Location: Crop Germplasm Research2008 Annual Report
1a. Objectives (from AD-416)
The objectives of this project are to: 1) identify and characterize different races of anthracnose (Colletotrichum sublineolum) based on their virulence patterns and by using molecular marker techniques; 2) evaluate sorghum germplasm for resistance to anthracnose; and 3) evaluate germplasm for resistance to grain mold, downy mildew, and head smut diseases.
1b. Approach (from AD-416)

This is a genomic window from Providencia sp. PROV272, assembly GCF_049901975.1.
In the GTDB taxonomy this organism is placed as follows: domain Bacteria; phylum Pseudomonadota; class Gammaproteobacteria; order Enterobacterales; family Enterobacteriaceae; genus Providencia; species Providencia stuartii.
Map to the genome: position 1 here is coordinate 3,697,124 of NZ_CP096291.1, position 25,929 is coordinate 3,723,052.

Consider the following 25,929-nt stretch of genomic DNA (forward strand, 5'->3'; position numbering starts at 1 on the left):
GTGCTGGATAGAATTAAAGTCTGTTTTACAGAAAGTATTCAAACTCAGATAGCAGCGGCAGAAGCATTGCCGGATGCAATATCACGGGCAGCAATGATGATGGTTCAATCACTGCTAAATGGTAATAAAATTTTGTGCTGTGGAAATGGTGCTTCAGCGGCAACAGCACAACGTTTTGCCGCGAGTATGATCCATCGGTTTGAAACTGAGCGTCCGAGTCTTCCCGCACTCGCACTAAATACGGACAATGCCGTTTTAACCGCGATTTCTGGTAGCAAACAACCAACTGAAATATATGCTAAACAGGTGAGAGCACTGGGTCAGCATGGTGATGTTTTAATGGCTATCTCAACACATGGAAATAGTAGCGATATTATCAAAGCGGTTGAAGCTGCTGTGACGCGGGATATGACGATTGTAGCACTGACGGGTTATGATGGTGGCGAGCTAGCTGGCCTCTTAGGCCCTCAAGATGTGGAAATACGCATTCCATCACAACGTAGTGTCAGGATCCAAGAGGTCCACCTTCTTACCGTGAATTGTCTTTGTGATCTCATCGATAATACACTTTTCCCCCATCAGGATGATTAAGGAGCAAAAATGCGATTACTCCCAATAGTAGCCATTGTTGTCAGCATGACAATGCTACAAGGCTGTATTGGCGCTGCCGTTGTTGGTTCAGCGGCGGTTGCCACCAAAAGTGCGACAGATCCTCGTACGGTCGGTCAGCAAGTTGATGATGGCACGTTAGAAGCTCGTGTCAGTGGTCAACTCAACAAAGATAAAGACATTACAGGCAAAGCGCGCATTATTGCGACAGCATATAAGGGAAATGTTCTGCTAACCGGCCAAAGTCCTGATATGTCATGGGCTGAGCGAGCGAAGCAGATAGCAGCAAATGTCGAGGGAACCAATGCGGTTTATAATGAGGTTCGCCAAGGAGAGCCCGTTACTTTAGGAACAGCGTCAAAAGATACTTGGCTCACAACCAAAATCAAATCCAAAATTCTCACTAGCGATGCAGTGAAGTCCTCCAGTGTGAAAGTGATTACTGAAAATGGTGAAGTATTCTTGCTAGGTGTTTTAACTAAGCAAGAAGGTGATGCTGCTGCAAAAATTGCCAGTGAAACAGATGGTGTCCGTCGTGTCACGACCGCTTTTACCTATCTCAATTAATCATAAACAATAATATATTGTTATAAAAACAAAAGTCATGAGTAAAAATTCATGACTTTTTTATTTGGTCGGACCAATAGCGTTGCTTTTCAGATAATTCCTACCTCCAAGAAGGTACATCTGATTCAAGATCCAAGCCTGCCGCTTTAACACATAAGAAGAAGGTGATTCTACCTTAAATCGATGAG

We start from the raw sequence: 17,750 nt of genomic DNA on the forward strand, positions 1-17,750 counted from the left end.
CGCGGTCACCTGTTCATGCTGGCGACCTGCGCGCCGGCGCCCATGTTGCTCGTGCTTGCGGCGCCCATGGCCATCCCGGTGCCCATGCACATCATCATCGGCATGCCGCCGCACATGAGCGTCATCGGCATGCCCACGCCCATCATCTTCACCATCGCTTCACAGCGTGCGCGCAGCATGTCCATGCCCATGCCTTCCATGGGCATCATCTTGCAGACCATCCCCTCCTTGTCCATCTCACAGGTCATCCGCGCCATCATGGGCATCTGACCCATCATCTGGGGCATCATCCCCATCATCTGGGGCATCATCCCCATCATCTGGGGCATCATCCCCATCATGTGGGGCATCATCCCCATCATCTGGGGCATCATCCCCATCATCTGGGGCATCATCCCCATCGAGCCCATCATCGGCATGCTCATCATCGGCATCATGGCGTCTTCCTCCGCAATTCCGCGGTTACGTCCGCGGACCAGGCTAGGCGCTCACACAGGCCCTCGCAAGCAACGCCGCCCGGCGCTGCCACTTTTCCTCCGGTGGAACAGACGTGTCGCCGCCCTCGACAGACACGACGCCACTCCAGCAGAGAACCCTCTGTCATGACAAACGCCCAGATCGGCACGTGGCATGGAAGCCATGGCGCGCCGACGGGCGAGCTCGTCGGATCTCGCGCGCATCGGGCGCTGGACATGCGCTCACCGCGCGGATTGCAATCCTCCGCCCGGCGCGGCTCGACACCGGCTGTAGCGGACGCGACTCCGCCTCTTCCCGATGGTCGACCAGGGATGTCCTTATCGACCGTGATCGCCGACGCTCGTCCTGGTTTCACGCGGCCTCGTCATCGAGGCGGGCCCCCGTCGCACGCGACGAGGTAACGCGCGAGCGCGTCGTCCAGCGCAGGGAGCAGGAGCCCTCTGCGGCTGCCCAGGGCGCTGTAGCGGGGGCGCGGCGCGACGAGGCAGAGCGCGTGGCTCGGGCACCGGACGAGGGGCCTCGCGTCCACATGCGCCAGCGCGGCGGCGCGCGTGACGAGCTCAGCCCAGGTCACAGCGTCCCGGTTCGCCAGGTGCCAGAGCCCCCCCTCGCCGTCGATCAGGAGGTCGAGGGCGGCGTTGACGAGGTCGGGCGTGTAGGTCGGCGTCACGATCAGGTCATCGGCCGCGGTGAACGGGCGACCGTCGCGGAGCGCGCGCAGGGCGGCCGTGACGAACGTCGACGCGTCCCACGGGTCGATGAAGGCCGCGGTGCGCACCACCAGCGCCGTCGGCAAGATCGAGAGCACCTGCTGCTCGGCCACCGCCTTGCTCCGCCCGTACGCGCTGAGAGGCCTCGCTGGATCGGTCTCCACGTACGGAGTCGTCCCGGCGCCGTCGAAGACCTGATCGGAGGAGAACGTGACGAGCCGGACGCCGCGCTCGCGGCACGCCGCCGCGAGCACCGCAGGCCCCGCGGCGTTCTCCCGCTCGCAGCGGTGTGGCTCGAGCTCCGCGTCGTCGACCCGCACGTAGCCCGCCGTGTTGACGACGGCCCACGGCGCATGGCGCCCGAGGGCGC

1) Large-scale evaluations of the base collection through screening of the core (2,400 accessions), and the Sudan and Mali working (600 accessions) collections will be carried out. The core collection represents a random selection of the base collection. The Sudan and Mali working collections are accessions that breeders have selected based on agronomic performance and yield potential. Selected resistance sources will be screened over locations in different years to assess their horizontal disease resistance. 2) Two hundred fifty C. sublineolum single spore isolates collected over the past four years from various locations of the United States and Puerto Rico and are currently in long-term storage in the laboratory will be used. Host plant evaluations in the greenhouse will be conducted to establish the pathotypes of C. sublineolum. 3) Two closely related pathotypes of P. sorghi, P1 and P3, will be used to identify the differentially expressed unique sequences using standard AFLP technology as well as SSH. 4) A total of six cultivars, B1, BTx7078 and SC170-6-17 (susceptible lines), BTx635 (resistant line), SC140 and SC64 (their reaction to head smut is unknown), will be included in this study. Four inoculation methods--seed treatment, soil treatment, media placement, and syringe injection--will be employed. Four Texas isolates collected from College Station, Corpus Christi, Weslaco, and Beeville will be evaluated, with three replications for all four inoculation methods and all six cultivars simultaneously. In each replication, disease incidence (i.e., whether the inflorescence is replaced with sori or not) will be recorded.